Running the parlor with a steady hand

A&E sat down with MPLS Tattoo Shop owner and artist Nikki Time to talk entrepreneurial starts, stylized tattoos and making the tattoo experience more friendly.

Shop owner and tattoo artist Nikki Time poses for a portrait  at MPLS Tattoo Shop on Friday, Sept. 30, 2016 in Minneapolis. Nikki specializes in watercolor styled tattoos.

Easton Green

Shop owner and tattoo artist Nikki Time poses for a portrait at MPLS Tattoo Shop on Friday, Sept. 30, 2016 in Minneapolis. Nikki specializes in watercolor styled tattoos.

Gunthar Reising

Walking into MPLS Tattoo Shop, you always notice a smile behind the front desk, several plush couches and the proverbial skull décor.

The woman behind this friendly parlor? Nikki Time.

Time, owner and artist of the shop, sat down with A&E to explain her beginnings as an entrepreneur, her personal style and the vision she has for the industry.


How did you get into tattooing?

I started out in graphic design, and I always loved tattoos. I got sick and tired of the corporate world — having to follow the rules, wear all the suits and not be able to express my artistic freedom.

So … one day I woke up and said, ‘Screw everything. I’m going to figure out how to be a tattoo artist.’

Why open up your own shop?

I wanted to open up a tattoo shop that was unlike any of the tattoo shops in this area. I wanted to build a positive environment — a happy spot where people could go.

Sometimes you walk into shops and they just aren’t very nice to you. I didn’t want that for my shop.

While I was doing my apprenticeship, I shoveled snow in the winter to make some money. I opened up this place with seven dollars in my pocket. It was the scariest thing I’ve ever done … it’s been amazing. The hardest and best thing of my life.

You have a distinct tattoo style — what’s the inspiration?

I always really enjoyed painting before I started tattooing and it just fell into my work. Being here you have to do all types of styles, but the watercolor and painting style is me. Now people are coming to me for that style.

Who is the best client you can have?

The best client will have an idea and come to you because they like the style of tattoos that you do. They just say, “Create it.”

When somebody comes in and wants five leaves and a seahorse and a rainbow in a tiny tattoo — that’s where it can be challenging for us.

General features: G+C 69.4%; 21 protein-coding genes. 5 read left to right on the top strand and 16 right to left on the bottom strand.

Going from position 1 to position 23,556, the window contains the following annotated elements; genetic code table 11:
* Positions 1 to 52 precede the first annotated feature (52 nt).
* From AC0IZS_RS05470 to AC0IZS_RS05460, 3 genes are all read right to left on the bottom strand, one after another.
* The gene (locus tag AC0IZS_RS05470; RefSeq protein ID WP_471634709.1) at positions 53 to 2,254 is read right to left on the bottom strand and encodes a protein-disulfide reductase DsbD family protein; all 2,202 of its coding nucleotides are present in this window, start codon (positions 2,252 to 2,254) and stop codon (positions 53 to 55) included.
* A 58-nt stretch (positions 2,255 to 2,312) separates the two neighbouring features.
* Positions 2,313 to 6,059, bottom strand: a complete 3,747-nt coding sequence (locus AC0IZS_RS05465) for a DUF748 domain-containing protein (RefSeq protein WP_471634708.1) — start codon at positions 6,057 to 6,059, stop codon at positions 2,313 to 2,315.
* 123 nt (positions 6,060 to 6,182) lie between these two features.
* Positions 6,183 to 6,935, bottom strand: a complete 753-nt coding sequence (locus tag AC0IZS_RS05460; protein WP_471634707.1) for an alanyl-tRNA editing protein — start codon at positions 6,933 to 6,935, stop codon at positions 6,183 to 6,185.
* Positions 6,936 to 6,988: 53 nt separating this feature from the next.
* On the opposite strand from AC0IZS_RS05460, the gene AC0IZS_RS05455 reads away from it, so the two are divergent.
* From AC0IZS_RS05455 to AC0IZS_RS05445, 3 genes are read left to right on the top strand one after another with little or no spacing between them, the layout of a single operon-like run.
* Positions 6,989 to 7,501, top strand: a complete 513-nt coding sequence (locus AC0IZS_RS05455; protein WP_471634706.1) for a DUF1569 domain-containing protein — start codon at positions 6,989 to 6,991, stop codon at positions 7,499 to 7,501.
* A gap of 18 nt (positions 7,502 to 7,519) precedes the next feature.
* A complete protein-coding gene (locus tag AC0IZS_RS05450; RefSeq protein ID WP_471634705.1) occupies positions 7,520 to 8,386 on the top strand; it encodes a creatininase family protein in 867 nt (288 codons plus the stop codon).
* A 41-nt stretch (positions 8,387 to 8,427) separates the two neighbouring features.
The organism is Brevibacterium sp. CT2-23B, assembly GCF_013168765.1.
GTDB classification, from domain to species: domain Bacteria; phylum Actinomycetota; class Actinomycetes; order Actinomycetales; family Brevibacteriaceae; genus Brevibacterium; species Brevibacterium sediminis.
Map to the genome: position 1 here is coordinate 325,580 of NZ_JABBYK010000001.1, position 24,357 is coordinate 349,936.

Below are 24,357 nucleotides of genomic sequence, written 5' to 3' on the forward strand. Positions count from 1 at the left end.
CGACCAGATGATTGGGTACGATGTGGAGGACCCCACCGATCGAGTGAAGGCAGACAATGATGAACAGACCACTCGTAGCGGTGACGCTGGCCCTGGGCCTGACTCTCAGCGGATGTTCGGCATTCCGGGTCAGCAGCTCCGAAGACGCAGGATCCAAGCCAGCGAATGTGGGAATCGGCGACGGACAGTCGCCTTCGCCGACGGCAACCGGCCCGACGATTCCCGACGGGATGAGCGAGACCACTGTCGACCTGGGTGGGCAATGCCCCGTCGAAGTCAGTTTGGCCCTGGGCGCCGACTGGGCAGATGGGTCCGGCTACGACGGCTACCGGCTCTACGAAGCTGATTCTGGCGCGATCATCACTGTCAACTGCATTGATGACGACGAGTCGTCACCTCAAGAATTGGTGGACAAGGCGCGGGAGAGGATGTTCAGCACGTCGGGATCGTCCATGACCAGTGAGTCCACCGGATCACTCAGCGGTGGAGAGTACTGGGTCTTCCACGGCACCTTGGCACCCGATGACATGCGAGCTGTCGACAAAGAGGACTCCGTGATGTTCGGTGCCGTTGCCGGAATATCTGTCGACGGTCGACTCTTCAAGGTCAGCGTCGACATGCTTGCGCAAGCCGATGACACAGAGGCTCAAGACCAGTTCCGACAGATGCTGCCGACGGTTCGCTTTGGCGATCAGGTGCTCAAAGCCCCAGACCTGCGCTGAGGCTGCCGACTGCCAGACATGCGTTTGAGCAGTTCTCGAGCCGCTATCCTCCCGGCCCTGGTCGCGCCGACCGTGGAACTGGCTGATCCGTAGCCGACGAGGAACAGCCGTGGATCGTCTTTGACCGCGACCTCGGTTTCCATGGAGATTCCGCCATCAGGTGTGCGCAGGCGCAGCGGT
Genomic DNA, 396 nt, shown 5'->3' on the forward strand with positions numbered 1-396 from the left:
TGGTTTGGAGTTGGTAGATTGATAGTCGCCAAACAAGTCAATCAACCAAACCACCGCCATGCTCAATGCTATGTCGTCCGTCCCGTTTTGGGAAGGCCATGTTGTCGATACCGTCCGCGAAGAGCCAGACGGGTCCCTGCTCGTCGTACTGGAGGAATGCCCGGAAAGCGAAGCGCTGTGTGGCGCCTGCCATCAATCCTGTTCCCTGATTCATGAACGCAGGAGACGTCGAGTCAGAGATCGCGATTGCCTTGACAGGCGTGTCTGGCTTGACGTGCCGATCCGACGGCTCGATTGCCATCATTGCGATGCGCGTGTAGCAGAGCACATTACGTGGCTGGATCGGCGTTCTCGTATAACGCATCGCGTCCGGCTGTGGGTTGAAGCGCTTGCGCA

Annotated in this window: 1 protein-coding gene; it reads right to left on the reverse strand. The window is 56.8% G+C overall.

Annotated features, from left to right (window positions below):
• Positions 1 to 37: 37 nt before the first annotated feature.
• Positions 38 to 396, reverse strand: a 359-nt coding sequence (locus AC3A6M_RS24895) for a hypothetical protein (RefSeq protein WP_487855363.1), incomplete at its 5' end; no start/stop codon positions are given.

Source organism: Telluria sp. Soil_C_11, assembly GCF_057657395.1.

I would never say there’s a [bad] client; every client is great because they’re supporting our art.


Do you have time to explore your other artistic interests?

Some of the other girls do, but me — as an owner — no. If you’re a tattoo artist … it’s not a job, it’s a lifestyle.

You’re working 60 to 70 hour weeks. When you’re not sitting here tattooing for seven hours, you’re drawing for another four or five. It can get very exhausting, but it’s fun. It’s worth it.

All the staff at MPLS Tattoo is female, do you think that changes the dynamic of the shop?

It’s about the individual. I’ve had male tattoo artists working here, but my biggest concern is how all of the artists get along with each other. If you have a crab dick in the middle who’s angry at everything, it’s going to bring the work environment down.

I look for great artists with great attitudes who aren’t egotistical — that can come in any shape or form.

Design school doesn’t exactly prepare you to open your own business. What was the learning curve like?

It actually wasn’t that difficult. I worked with a lot of CEOs throughout my life; when working under high profile bosses you learn a lot. Thank god I was open and willing to learn from them instead of being a hot-headed25-year-old. I was a little more timid — they’re driving fancy cars and here comes my beater. I want to work hard so I can get to that point in life.

Editor’s Note: this interview has been edited for length and clarity.